Well, first and foremost, Cinemax’s new series Outcast has done the impossible. It made Patrick Fugit look like a grown man. Ever the baby face Fugit, for once, has the look of a grizzled and hardened adult. Now it might seem frivolous or unnecessary that I mention this but there is a reason. As the lead of the series, the linchpin of the show, if Fugit wasn’t able to sell his story to us everything else would be moot.
Outcast is the newest foray by Cinemax into legitimate television. Based on the comic series by Robert Kirkman (creator of The Walking Dead), the series focuses on a young man named Kyle Barnes who has had repeated interactions with the possessed throughout his life.
Now I am a gigantic comic fan, but this time round I actually chose to go into this one completely unprepared. When I heard the series was coming out I briefly considered picking up the comic so I could compare and contrast the two. Then I decided that it would be more fun to dive into this blind and let the series speak for itself.
I found myself thinking of several other films dealing with demonic possession during the course of the first episode. The opening had these odd upside-down and sideways helicopter shots of cityscapes that reminded me of the film Devil. Then several scenes of exorcism of course had shades of The Exorcist. It wasn’t simply the exorcism itself but something about the blocking and staging that just had this familiar feel to the classic film.
Speaking of the blocking, this show has direction and production value in spades. Such cinematic shots and fantastic, yet subtle, movement in the frame. I hope dearly that the entire season is as well put together technically as this pilot is. One simple shot through a doorway had this great isolated feel with just the slowest pull out on camera. Also there is something amazingly beautiful while disturbing in many of these scenes. Drawing your eye into terrible things making you lock in even more with the story.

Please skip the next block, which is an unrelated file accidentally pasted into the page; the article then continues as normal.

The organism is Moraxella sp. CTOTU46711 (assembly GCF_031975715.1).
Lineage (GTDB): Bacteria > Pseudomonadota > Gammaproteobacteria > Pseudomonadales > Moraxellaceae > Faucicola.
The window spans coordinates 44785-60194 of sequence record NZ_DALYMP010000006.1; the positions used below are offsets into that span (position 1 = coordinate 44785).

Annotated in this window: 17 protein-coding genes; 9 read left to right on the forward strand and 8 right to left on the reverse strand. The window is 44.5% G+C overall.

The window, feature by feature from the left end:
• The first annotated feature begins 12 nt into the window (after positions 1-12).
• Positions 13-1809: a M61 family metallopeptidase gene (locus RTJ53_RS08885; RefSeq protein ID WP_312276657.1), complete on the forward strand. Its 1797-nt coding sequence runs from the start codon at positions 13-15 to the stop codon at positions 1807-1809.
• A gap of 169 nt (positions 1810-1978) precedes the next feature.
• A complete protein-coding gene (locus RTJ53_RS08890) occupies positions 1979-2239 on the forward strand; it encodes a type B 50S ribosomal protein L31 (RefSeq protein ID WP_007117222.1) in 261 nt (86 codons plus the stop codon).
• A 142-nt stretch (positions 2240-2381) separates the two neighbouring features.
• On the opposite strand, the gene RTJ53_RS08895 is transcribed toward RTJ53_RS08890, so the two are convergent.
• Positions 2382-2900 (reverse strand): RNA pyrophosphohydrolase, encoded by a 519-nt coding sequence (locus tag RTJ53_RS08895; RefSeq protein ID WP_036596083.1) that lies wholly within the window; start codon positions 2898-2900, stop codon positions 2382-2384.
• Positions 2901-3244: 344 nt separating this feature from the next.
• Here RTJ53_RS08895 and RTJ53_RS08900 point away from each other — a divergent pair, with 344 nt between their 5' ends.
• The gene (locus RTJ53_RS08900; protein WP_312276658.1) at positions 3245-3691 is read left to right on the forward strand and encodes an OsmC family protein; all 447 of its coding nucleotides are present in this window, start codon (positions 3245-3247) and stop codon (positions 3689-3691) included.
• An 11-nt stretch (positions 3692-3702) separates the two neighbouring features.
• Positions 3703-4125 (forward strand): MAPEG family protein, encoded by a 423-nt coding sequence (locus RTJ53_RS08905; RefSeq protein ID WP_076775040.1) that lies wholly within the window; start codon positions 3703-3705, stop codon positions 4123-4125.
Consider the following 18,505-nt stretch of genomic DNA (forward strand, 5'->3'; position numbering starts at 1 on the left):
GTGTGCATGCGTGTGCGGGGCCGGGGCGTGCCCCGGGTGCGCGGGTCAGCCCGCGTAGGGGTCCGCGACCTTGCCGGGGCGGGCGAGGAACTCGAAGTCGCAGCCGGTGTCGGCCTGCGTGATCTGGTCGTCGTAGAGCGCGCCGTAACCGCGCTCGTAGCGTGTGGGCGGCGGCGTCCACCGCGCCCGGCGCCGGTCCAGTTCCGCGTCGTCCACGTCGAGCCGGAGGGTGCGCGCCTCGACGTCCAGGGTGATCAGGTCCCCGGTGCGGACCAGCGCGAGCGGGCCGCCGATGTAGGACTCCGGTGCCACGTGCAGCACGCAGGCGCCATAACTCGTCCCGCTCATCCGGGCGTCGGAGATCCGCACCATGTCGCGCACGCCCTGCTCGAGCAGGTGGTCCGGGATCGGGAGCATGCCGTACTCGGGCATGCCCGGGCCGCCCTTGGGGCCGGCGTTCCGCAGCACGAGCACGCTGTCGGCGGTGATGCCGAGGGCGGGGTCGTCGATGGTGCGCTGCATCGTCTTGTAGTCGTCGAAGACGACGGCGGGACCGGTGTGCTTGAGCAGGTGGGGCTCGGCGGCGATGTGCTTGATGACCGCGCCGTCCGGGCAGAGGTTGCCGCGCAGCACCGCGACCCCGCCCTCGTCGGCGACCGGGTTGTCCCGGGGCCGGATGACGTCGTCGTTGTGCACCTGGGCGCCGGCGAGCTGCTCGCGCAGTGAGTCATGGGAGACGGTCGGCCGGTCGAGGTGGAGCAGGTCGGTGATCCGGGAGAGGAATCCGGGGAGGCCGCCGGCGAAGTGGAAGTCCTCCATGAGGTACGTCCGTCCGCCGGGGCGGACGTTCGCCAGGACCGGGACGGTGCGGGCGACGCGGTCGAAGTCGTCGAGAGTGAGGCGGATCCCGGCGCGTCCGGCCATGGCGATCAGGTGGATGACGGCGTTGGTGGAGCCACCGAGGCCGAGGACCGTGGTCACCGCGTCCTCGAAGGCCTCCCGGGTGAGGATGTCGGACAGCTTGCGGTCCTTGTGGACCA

Yes, disturbing is definitely a running theme in Outcast. I can’t remember a television series making me cringe so much in a single episode. Bug eating, a child smearing blood against a wall with their forehead, and then the same child ripping a chunk of their own finger off like so much beef jerky. The sound design and the brevity of these shots add to the atmosphere and our uneasy feelings throughout.
Another element the production just nails is the set design. So often when a series is showing poor neighborhoods, old towns, you know those places that still have the same kitchens from the seventies, they just come off as either too clean or not the right style. The rundown look of the town and Kyle’s home has the style down perfect. Wood paneling, terrible cabinets, all the tell tale signs are there. You can tell they made atmosphere a priority and it paid off. Oh and the kid they got to play young Kyle? A dead ringer for Patrick Fugit. A small thing but I always hate when the young version of a character bears zero resemblance to their older self.
So that’s a lot of gushing and praise heaping, but the show is not without its drawbacks. At times the acting reaches some really over the top melodramatic levels. This is especially rough in some of the exorcism stuff. The Exorcist has become such a cultural touchstone that the “traditional” approach to exorcisms come off a bit hacky to a modern audience. I think they overcome this for the most part, but it will be interesting to see if they can keep it from becoming ridiculous.
The only other real issue I had with the pilot was probably more my own fault rather than the show. Two supporting characters are played by actors with small but memorable roles from other series. House of Cards‘ Freddy and Pam’s boyfriend from The Office both have what appear to be recurring roles. The actors do a fine job but something about them just seems off for these parts. Way too early to tell for sure but they felt the least natural in the pilot episode.
The pilot did a great job setting up some direction for the series while still laying the groundwork for several mysteries. Why was Kyle blamed for his daughter’s injuries? How does his blood and tears ward off demons? Will he continue punching children in the face? There are so many directions the series can take from here it will be exciting to see what path they choose.
I am all in to find out and I strongly recommend any horror fans out there to give this one a shot. From the great production values and strong writing alone this would be worthwhile to watch. Add to that a subject matter that hasn’t been picked over to death by television … yet. Outcast has one of the strongest starts to a new series I can remember.
Cinemax has made this episode free to watch on YouTube, so no excuses! Give it a shot!
Are you looking forward to more Outcast? Tell us in the comments section below!